Germany to enforce heating limits and turn off public lights amid Russian gas crisis

People walk on the main shopping street in Cologne Germany, Wednesday, Dec. 16, 2020. Germany has entered a harder lockdown, closing shops and schools in an effort to bring down stubbornly high new cases of the coronavirus. (AP Photo/Martin Meissner)
Shops in Germany will be banned from keeping lights on past 10pm in new energy saving measures. (AP)

Germany has signed off emergency measures for the winter, including turning off lights in public spaces, amid the spiralling energy crisis.

Berlin, which is heavily reliant on Russian gas imports, is bracing itself for shortages in the coming months.

Gazprom – the gas company that is majority-owned by the Russian government – has cut gas supplied to Germany to 20% of its capacity following sanctions brought in over the war in Ukraine.

The company claims the reduced supply is due to technical issues, but Germany says it is a politically motivated response.

As such, the Bundestag has been forced to find ways to reduce the usage of gas amid fears the country is falling short of the gas reserves it needs to see it through the winter.

From 1 September, buildings and monuments will be banned from being illuminated for aesthetic purposes, and businesses could be banned from keeping their shopfronts lit from 10pm to 6am.

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Pipes at the landfall facilities of the 'Nord Stream 2' gas pipeline are pictured in Lubmin, Germany, March 7, 2022. REUTERS/Hannibal Hanschke  REFILE - CORRECTING YEAR
Pipes at the landfall facilities of the Nord Stream 2 gas pipeline are pictured in Lubmin, Germany. (PA)

Public buildings, with the exception of social institutions such as hospitals, will also not be allowed to be heated above 19C.

The heating could be turned off entirely in corridors and foyers.

A ban is also planned on the heating of private swimming pools.

Announcing the measures on Wednesday, economy minister Robert Habeck said:"Overall the measures save energy. However, not to the extent that we can sit back and say, 'That'll do now.

"They will roughly reduce gas usage by 2-2.5%."

It is hoped the measures will save private households, and the public sector around €10.8bn (£9.12bn) over the next two years.

However, the move has brought safety concerns for people in town and city centres, The Local reports.

Read more: Europe’s natural gas market tests record highs as supply worries mount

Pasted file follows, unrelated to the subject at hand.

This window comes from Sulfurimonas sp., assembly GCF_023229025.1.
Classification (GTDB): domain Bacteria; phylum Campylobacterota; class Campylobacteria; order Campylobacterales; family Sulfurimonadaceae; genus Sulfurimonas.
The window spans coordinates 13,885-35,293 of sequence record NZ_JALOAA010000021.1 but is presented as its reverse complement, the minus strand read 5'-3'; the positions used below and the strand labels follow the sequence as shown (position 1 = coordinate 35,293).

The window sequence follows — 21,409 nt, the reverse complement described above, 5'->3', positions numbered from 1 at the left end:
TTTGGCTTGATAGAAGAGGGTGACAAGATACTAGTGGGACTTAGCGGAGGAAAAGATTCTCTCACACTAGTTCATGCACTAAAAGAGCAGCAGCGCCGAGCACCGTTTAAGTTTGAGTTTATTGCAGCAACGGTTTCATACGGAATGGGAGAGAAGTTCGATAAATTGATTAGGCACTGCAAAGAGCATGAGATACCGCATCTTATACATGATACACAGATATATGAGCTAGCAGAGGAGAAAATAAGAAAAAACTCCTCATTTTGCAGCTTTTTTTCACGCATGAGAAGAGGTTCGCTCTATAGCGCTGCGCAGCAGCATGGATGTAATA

FILE - An explosion is seen in an apartment building after Russian's army tank fires in Mariupol, Ukraine, March 11, 2022. Six months ago, Russian President Vladimir Putin sent troops into Ukraine in an unprovoked act of aggression, starting the largest military conflict in Europe since World War II. Putin expected a quick victory but it has turned into a grinding war of attrition. Russian offensive are largely stuck as Ukrainian forces increasingly target key facilities far behind the front lines. (AP Photo/Evgeniy Maloletka, File)
The EU has pledged to reduce gas 15% following the war in Ukraine. (AP)

German Retail Association CEO Stefan Genth said energy saving must not be undertaken at the expense of people's safety.

He added: "With shop window lighting, we ensure safety and social responsibility in cities, especially in the less frequented periods at night."

Germany is not the only European nation which is striving to cut gas usage in the wake of Russia's invasion of Ukraine.

All EU member states have pledged to a voluntary 15% reduction in gas consumption by the end of March 2023.

The feat is going to be difficult, as before the invasion, Russia supplied 40% of the EU’s gas and 55% of Germany’s.

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German Economy and Climate Action Minister Robert Habeck speaks during a news conference on the future use of liquefied natural gas (LNG), in Berlin, Germany August 16, 2022. REUTERS/Lisi Niesner
German economy and climate action minister Robert Habeck announced the newest measures on Wednesday. (AP)

In France, trials are underway in 14 communes in the Val d'Oise department north of Paris to fully switch off public lighting for three-and-a-half hours every night.

“The energy [price] boom made us take the step and try this experiment,” Yannick Boëdec, mayor of the Cormeilles-en-Parisis commune, told BFMTV in June.

Anne-Marie Ducroux, the spokesperson of ANPCEN, a French association fighting light pollution also said turning off the lights is the "easiest" measure to take as it "costs almost nothing and ... immediately pays off in euros, in kilowatt hours saved and in reduction of light pollution."

The government has also warned energy price caps cannot stay in place forever.

Government spokesman Olivier Veran also warned on Wednesday that France can not hold on to billion euro energy price caps to help households cope with soaring inflation.

Gas prices in France are currently frozen and the government had also put in place a cap for power price hikes, but both measures are set to expire this winter.

"There may be price increases," Veran said.